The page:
The 2014 NHL Entry-Level Draft begins on June 27th and the Detroit Red Wings own the fifteenth pick in the first round.
If the Red Wings hold onto the pick it would be their highest selection in the draft since the 1991 NHL Entry-Level Draft where they selected Martin Lapointe with the tenth pick.
The Detroit Red Wings have seven picks in the draft, but do not own a pick in the second round due to the David Legwand trade with the Nashville Predators. Because the Detroit Red Wings made the playoffs, the conditional pick the Red Wings sent to Nashville as part of the deal changed from a third round selection to a second round selection.
The Red Wings do have two picks in the seventh round though, their own and the San Jose Sharks’s pick due to the Brad Stuart trade two off-seasons ago.
With seven selections in the draft the Detroit Red Wings do not need to trade their first round selection, but trading it could help Detroit pick up another pick in the draft.
Trading down from fifteen would allow Detroit to pick up at least one second round pick, which has historically been a good round or Detroit and would allow the Wings to pick again before their third round selection at seventy-six.
Over the past five drafts the Detroit Red Wings have selected: Tomas Tatar, Landon Ferraro, Calle Jarnkrok (Traded to Nashville), Tomas Jurco, Xavier Ouellet, Ryan Sproul, Martin Frk, Zach Nastasuik, and Tyler Bertuzzi all with second round selections. While Ferraro and Frk still needs some grooming, Tatar, Jurco, Ouellet, and Sproul have shown promise in Detroit.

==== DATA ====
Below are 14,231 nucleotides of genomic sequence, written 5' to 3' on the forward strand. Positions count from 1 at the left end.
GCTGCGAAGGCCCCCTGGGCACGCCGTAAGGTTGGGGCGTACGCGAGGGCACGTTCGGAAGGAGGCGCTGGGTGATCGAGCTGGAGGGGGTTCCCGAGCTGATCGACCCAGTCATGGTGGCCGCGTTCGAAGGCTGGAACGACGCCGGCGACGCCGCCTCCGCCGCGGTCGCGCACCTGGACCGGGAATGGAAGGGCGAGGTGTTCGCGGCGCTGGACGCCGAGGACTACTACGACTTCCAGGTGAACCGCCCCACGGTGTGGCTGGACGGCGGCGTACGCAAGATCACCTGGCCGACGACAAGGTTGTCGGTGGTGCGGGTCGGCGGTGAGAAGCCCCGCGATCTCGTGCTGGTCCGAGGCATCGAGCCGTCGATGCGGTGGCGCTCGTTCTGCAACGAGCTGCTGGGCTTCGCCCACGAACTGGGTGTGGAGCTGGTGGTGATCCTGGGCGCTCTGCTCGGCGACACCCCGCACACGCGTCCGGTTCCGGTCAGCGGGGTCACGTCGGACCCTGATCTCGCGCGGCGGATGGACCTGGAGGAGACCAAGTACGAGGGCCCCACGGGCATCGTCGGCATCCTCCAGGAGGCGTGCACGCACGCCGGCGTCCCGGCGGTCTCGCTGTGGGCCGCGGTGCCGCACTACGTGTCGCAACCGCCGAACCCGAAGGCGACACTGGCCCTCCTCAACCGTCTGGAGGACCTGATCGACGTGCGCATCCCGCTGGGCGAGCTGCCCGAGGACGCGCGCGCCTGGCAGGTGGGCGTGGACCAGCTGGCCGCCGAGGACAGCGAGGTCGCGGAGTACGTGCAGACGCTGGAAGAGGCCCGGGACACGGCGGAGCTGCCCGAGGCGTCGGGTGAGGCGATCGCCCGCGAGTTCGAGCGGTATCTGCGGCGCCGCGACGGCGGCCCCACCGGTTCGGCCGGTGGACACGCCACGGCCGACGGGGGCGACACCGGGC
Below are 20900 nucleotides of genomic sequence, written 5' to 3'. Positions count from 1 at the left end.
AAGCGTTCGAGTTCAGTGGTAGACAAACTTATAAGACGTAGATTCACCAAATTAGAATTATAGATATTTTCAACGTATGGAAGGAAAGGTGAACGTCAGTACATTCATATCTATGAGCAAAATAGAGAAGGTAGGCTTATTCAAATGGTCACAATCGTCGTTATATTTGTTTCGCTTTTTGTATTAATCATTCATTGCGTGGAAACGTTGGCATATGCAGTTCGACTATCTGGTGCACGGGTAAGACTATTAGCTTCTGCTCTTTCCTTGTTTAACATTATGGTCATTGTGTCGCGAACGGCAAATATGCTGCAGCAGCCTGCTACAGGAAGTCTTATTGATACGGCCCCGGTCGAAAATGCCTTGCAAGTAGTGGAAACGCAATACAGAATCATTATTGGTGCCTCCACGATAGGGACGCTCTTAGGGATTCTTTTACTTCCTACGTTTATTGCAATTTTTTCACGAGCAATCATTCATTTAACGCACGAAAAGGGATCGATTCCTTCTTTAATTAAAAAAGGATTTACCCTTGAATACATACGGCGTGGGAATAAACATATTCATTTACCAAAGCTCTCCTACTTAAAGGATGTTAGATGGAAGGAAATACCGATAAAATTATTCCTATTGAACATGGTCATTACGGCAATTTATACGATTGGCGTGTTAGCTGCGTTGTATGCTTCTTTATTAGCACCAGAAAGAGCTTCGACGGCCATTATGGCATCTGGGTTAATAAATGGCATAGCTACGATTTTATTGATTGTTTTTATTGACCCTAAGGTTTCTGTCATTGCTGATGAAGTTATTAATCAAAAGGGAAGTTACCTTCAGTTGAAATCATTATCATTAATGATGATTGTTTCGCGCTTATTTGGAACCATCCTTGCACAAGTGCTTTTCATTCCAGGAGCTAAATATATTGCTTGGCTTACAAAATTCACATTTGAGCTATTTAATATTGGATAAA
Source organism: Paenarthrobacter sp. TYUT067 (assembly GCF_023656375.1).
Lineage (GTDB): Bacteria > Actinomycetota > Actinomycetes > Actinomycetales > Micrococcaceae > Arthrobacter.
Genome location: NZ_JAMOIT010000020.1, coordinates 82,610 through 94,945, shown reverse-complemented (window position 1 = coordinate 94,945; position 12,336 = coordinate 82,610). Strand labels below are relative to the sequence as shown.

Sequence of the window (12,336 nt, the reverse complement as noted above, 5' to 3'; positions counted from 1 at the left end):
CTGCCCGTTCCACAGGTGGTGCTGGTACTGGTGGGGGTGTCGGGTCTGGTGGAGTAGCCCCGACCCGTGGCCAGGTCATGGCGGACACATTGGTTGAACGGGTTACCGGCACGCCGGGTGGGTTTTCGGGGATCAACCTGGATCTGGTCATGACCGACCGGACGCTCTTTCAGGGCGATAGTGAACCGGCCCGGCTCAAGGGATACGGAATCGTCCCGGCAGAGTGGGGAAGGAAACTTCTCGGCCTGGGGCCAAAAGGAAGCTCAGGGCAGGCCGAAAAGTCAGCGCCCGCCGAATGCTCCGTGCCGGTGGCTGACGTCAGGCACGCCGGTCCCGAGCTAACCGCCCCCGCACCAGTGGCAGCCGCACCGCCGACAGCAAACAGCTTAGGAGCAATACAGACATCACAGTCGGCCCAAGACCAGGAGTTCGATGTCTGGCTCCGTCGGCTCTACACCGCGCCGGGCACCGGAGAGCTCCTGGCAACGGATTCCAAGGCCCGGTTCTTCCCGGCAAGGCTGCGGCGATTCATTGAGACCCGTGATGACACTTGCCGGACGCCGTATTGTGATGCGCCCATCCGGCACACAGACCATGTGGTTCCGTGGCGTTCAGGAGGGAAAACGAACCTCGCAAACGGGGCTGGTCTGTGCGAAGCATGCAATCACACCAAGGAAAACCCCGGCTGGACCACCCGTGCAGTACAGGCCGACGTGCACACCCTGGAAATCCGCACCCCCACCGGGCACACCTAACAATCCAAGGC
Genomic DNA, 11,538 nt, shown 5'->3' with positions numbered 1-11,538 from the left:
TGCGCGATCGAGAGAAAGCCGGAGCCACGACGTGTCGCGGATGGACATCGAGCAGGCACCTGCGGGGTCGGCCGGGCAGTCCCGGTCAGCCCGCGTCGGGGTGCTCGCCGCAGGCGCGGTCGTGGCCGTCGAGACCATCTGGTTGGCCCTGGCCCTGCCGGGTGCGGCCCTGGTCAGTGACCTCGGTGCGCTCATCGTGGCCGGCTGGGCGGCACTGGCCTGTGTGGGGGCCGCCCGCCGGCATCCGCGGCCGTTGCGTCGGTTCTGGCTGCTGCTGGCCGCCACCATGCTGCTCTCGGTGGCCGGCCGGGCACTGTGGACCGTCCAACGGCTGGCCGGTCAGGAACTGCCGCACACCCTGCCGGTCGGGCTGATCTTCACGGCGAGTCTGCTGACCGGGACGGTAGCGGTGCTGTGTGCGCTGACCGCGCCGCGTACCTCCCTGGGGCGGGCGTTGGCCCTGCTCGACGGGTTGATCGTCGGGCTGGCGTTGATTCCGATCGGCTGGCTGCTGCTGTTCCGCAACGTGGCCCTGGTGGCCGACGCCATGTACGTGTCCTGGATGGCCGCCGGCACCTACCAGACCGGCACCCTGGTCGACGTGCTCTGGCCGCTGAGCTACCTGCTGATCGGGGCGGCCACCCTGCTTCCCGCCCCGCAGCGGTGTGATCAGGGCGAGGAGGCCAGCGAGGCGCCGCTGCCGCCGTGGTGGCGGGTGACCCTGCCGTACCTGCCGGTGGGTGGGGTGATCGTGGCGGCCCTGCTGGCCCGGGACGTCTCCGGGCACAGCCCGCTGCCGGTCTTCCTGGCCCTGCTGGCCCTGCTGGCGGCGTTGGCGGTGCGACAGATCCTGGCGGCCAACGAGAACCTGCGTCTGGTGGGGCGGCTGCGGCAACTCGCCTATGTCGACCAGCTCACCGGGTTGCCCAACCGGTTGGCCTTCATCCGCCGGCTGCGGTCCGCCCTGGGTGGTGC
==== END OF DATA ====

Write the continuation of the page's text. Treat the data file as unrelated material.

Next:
There is one problem, which could cause Detroit some issues if they end up trading the fifteenth pick and moving down in the draft, though. This year’s draft is particularly weak and moving down could cause Detroit to miss out on a prospect, which could help them a few years down the road.
Then again the Detroit Red Wings brain trust is extremely thorough and when Anthony Mantha was on the board during the Wings’ first pick in the first round last year, they traded down a couple spots to acquire a second round pick and were still able to select Mantha.
Whether the Detroit Red Wings stay at the fifteenth pick or trade down, the organization will have to wait two, three, or even four years before the player they select would be ready to become a professional because only the top two or three players have a chance at breaking into the NHL next season.
I do not believe that the Detroit Red Wings will trade down from the fifteenth spot in the draft, but they do have a history of trading down to acquire more draft selections and moving down one or two spots would not make a huge difference on the type of player they could select.
Tags: Detroit Red Wings